If your company has documents or other materials that need to be translated into another language, you probably have to go outside your organization to find a qualified professional translator. And if you’re unfamiliar with these professionals and how to choose one to work with, you probably assume that a certified translator is as good as it gets.

While there’s no question that a certified translator offers a level of expertise that is essential to ensure the accurate translation of your assets, it’s a mistake to think that this certified translator’s work retains the same level of quality and integrity that you get through a certified translation service. 

Certification is only one layer of quality assurance that should be involved in the translation and localization of documents or other assets into another language. If you want to ensure that your translations are as accurate and reliable as possible, you need to go beyond the individual translator’s credentials and seek out an organization that offers a reliable, quality-focused infrastructure.

Here’s a look at the differences between a certified translator and a certified translation service—and how to choose the right kind of service to fulfill your translation needs.

What is a Certified Translator?

A certified translator is someone who has received an optional certification as a translator from one language to the next. These certifications, which are provided by organizations like the American Translators Association, are only earned after passing a rigorous three-hour examination of the translator’s language skills.

Make no mistake, a certification to translate in any language is a great feather in the cap of any translator. But there are limitations to just how valuable this certification is, in part because certification itself is limited to only a handful of languages. In fact, the ATA only offers certification for 27 out of the thousands of languages in the world. This means that no credible certification may exist for your specific translation project.

In addition, these certifications only move in one direction. Someone certified to translate from English to Spanish, for example, is not necessarily certified to translate from Spanish to English. Because of the limited certification opportunities for translators, certification isn’t a requirement to work in this field. 

Furthermore, it isn’t a requirement to creating a certified translation for a client. When it comes to certifying individual translations, there is a different process involved—one that offers the greatest value when managed through a certified translation service.

What is a Certified Translation?

Contrary to what you might expect, a certified translator does not automatically produce a certified translation. Instead, translated documents and other assets are certified through a signed statement accompanying the translated materials. This statement confirms that the translated materials are accurate to the best of the translator’s abilities.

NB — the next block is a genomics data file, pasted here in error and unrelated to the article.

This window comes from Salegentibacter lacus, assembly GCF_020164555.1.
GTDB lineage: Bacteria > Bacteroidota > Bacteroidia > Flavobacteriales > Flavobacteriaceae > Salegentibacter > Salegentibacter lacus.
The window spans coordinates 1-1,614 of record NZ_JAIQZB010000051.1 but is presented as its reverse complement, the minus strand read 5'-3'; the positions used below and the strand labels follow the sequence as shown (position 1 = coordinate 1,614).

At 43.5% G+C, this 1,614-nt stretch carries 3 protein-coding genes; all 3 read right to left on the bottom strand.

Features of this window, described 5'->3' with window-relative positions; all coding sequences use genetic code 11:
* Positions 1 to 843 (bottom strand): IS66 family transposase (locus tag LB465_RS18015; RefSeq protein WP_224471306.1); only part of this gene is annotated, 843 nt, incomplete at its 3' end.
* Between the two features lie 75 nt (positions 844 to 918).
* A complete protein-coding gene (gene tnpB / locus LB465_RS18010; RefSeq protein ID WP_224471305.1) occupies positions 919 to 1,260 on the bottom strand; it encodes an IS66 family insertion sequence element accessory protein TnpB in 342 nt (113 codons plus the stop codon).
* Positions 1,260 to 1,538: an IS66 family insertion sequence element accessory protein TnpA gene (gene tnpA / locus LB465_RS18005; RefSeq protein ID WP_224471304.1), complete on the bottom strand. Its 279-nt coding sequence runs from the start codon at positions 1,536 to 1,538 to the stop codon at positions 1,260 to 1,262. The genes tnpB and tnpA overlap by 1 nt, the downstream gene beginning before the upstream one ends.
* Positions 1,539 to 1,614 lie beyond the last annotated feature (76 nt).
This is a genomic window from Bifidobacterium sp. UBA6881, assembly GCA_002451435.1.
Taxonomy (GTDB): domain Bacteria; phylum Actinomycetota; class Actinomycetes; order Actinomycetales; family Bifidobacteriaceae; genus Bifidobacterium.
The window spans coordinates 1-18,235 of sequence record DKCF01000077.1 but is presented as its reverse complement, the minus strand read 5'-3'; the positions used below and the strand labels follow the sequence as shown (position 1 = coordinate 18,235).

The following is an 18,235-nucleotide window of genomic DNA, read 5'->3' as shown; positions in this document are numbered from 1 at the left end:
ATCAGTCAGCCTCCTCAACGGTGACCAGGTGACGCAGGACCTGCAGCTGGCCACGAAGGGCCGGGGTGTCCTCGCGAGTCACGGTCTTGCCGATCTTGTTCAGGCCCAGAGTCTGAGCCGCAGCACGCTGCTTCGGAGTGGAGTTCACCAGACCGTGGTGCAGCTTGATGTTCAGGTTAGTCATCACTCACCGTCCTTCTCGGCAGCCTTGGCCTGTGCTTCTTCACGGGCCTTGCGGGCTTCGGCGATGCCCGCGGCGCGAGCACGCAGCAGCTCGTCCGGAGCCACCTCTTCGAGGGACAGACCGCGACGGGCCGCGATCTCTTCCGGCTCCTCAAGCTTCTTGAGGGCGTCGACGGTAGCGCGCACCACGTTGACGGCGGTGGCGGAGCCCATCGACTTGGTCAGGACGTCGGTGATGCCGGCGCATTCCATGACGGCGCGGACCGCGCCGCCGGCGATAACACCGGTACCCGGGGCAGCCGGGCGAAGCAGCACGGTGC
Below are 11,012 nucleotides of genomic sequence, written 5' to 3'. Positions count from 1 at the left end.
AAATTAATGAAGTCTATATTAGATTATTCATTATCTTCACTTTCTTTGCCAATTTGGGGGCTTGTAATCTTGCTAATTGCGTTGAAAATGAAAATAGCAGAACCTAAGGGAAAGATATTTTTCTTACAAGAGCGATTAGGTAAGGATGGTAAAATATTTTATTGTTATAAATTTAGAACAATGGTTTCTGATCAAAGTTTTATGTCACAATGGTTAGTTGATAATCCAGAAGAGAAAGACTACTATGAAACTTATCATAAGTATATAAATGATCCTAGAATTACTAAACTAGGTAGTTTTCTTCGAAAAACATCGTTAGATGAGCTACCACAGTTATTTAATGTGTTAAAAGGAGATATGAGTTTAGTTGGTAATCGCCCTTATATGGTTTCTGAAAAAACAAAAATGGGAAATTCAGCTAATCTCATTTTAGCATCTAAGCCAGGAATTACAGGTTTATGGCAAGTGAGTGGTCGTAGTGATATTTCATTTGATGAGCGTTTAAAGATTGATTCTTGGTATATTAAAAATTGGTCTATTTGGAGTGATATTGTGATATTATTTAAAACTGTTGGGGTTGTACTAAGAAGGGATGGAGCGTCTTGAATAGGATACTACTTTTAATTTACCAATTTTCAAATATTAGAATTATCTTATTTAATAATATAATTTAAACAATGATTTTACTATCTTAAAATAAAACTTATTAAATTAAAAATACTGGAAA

This certification is required by many different governing bodies and other organizations soliciting translated materials, including many departments of the U.S. government. But even with this certification process, there are potential risks that could affect the quality of your results. 

For example, translations can be certified by any professional translator or translation company, even if the individuals involved aren’t certified as translators. This means that you can theoretically receive a certified translation that features inaccuracies and other errors, all of which could have significant implications. If you’re a business translating legal documents, for example, a certified translation could still feature errors that pose material risks to your company—and create further legal headaches.

Meanwhile, if you’re a private citizen trying to become a permanent resident of the United States, any errors in one of these certified translations could cause your application to be denied, resulting in serious complications that affect your personal life.

Given the lack of standards regarding certification for these translations, it might be tempting to cast doubt on the translation industry as a whole. But instead of dismissing the translation industry entirely, you can serve your own interests by placing your trust in something more reliable than individual translators and translations: a certified translation service.

The Value of Certified Translation Services

To truly validate the accuracy of translated materials, it’s best to work with an organization that has the experience, practice, specific domain knowledge in the languages involved, and reliable infrastructure to provide quality assurance for each translation that is produced.

A company like Protranslating offers the experience, the body of work, and the outside certifications to ensure translation projects meet and surpass the client’s expectations. Our organization has earned ISO 9001 and ISO 17001 certifications as a testament to our precision and excellence. Our 45 years of experience and network of more than 5,000 linguistic and industry experts enable us to serve our clients’ needs in more than 200 languages.
When you’re in need of a certified translation, what you’re really looking for is a certified translation service that can deliver guaranteed results, every time. Contact us today to find out how we can assist you with your translation needs.

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